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The Use of Replacement Workers in Union Contract Negotiations: The U.S. Experience, 1980-1989

  • Peter C. Cramton
  • Joseph S. Tracy

It is argued in many circles that a structural change occurred in U.S. collective bargaining in the 1980s. We investigate the extent to which the hiring of replacement workers can account for this change. For a sample of over 300 major strikes since 1980, we estimate the likelihood of replacements being hired. We find that the risk of replacement declines during tight labor markets, and is lower for bargaining units with more experienced workers. We use the predicted replacement risk as an explanatory variable in a model of the union's choice between the strike and holdout threat. We find that strike usage decreases significantly as the predicted replacement risk increases. We estimate that a ban on the use of replacement workers would have increased strike incidence from 1982-1989 by 3 percentage points, a 30 percent increase.

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Paper provided by National Bureau of Economic Research, Inc in its series NBER Working Papers with number 5106.

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Date of creation: May 1995
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Publication status: published as Journal of Labor Economics, Vol.16, no.4 (October 1998), pp. 667-701.
Handle: RePEc:nbr:nberwo:5106
Note: LS
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  1. Peter Cramton & Morley Gunderson & Joseph Tracy, 1999. "The Effect of Collective Bargaining Legislation on Strikes and Wages," Papers of Peter Cramton 99res, University of Maryland, Department of Economics - Peter Cramton, revised 30 Jul 1998.
  2. Daniel J. B. Mitchell, 1982. "Recent Union Contract Concessions," Brookings Papers on Economic Activity, Economic Studies Program, The Brookings Institution, vol. 13(1), pages 165-204.
  3. Steven G. Allen, 1996. "Technology and the Wage Structure," NBER Working Papers 5534, National Bureau of Economic Research, Inc.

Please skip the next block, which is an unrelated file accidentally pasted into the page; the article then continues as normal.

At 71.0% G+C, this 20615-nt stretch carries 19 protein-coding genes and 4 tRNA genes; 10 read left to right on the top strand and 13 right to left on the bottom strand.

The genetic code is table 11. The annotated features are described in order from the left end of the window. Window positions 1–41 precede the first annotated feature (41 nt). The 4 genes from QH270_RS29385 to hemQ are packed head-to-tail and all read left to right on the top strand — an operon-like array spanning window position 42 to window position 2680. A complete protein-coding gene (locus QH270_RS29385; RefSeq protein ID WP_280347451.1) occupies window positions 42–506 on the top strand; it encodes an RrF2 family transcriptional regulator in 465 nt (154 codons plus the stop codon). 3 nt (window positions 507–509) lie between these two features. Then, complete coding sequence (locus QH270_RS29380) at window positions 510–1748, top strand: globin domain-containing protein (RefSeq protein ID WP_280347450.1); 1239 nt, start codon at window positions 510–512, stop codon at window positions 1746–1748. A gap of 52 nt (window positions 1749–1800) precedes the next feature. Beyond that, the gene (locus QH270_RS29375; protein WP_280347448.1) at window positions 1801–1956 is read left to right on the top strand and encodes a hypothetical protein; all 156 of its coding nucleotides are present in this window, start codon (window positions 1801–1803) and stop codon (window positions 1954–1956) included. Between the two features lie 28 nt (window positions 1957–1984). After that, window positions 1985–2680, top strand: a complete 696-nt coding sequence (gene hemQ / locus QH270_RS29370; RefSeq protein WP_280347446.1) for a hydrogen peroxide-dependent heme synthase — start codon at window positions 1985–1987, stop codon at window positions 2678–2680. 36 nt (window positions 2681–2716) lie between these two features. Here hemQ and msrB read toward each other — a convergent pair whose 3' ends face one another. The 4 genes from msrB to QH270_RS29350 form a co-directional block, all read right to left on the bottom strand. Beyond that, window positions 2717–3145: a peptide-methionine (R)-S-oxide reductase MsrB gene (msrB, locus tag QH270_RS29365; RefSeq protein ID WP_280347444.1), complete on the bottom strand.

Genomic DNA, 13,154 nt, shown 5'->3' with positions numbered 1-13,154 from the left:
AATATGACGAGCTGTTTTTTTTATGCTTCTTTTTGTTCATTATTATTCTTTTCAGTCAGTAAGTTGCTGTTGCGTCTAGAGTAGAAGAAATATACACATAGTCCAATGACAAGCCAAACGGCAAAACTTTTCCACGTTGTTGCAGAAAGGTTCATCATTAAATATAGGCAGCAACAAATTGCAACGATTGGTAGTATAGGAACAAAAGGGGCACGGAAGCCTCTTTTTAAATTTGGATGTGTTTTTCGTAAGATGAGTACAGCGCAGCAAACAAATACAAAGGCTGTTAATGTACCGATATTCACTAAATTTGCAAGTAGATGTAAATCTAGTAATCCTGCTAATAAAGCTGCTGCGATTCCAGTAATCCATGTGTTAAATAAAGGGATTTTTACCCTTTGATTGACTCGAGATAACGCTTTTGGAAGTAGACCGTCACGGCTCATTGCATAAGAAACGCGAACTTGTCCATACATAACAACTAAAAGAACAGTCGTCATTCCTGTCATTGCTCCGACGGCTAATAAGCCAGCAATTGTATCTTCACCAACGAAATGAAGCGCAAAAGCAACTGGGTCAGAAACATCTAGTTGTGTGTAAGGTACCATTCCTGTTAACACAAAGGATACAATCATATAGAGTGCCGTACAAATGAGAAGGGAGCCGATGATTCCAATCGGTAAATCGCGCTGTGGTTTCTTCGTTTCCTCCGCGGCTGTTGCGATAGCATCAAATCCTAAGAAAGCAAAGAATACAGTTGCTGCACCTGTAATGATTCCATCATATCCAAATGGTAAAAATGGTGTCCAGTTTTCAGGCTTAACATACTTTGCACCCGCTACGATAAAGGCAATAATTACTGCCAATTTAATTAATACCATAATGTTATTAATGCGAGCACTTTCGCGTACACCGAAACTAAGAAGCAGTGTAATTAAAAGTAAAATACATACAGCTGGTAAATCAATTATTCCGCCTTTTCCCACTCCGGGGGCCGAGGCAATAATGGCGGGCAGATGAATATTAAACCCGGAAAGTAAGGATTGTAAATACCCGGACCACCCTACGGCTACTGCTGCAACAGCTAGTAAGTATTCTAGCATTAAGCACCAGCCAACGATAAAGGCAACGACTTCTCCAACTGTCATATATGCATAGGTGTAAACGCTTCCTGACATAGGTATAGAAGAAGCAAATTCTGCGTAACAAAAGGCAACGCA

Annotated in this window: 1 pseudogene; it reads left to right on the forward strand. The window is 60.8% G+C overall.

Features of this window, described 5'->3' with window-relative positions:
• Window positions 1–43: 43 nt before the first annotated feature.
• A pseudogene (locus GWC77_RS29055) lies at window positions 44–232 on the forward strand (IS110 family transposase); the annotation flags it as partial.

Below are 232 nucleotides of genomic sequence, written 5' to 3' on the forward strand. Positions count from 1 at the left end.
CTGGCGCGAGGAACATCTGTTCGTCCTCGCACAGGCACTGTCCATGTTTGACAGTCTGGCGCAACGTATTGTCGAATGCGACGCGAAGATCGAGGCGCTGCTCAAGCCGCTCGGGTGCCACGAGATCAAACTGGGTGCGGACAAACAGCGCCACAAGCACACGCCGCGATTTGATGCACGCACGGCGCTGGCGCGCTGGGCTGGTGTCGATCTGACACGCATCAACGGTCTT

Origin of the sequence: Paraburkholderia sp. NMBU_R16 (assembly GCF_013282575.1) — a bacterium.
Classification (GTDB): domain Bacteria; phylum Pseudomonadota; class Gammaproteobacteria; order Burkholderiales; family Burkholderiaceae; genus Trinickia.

4. John F. Schnell & Cynthia L. Gramm, 1994. "The empirical relations between employers' striker replacement strategies and strike duration," Industrial and Labor Relations Review, ILR Review, Cornell University, ILR School, vol. 47(2), pages 189-206, January.
  5. Reder, Melvin W & Neumann, George R, 1980. "Conflict and Contract: The Case of Strikes," Journal of Political Economy, University of Chicago Press, vol. 88(5), pages 867-86, October.
  6. Henry S. Farber & Alan B. Krueger, 1992. "Union Membership in the United States: The Decline Continues," NBER Working Papers 4216, National Bureau of Economic Research, Inc.
  7. Bartel, Ann P & Sicherman, Nachum, 1998. "Technological Change and the Skill Acquisition of Young Workers," Journal of Labor Economics, University of Chicago Press, vol. 16(4), pages 718-55, October.
  8. Peter Cramton & Joseph S. Tracy, 1992. "Strikes and Holdouts in Wage Bargaining: Theory and Data," Papers of Peter Cramton 92aer, University of Maryland, Department of Economics - Peter Cramton, revised 09 Jun 1998.
  9. Admati, Anat R & Perry, Motty, 1987. "Strategic Delay in Bargaining," Review of Economic Studies, Wiley Blackwell, vol. 54(3), pages 345-64, July.
  10. Bartel, A.P. & Sicherman, N., 1995. "Technological Change and the Skill Acquisition of Young Workers," Papers 95-10, Columbia - Graduate School of Business.
  11. Gunderson, Morley & Melino, Angelo, 1990. "The Effects of Public Policy on Strike Duration," Journal of Labor Economics, University of Chicago Press, vol. 8(3), pages 295-316, July.
  12. John F. Schnell & Cynthia L. Gramm, 1994. "The Empirical Relations between Employers' Striker Replacement Strategies and Strike Duration," ILR Review, Cornell University, ILR School, vol. 47(2), pages 189-206, January.
  13. Cynthia L. Gramm & John F. Schnell, 1994. "Some Empirical Effects Of Using Permanent Striker Replacements," Contemporary Economic Policy, Western Economic Association International, vol. 12(3), pages 122-133, 07.
  14. Gunderson, Morley & Kervin, John & Reid, Frank, 1986. "Logit Estimates of Strike Incidence from Canadian Contract Data," Journal of Labor Economics, University of Chicago Press, vol. 4(2), pages 257-76, April.
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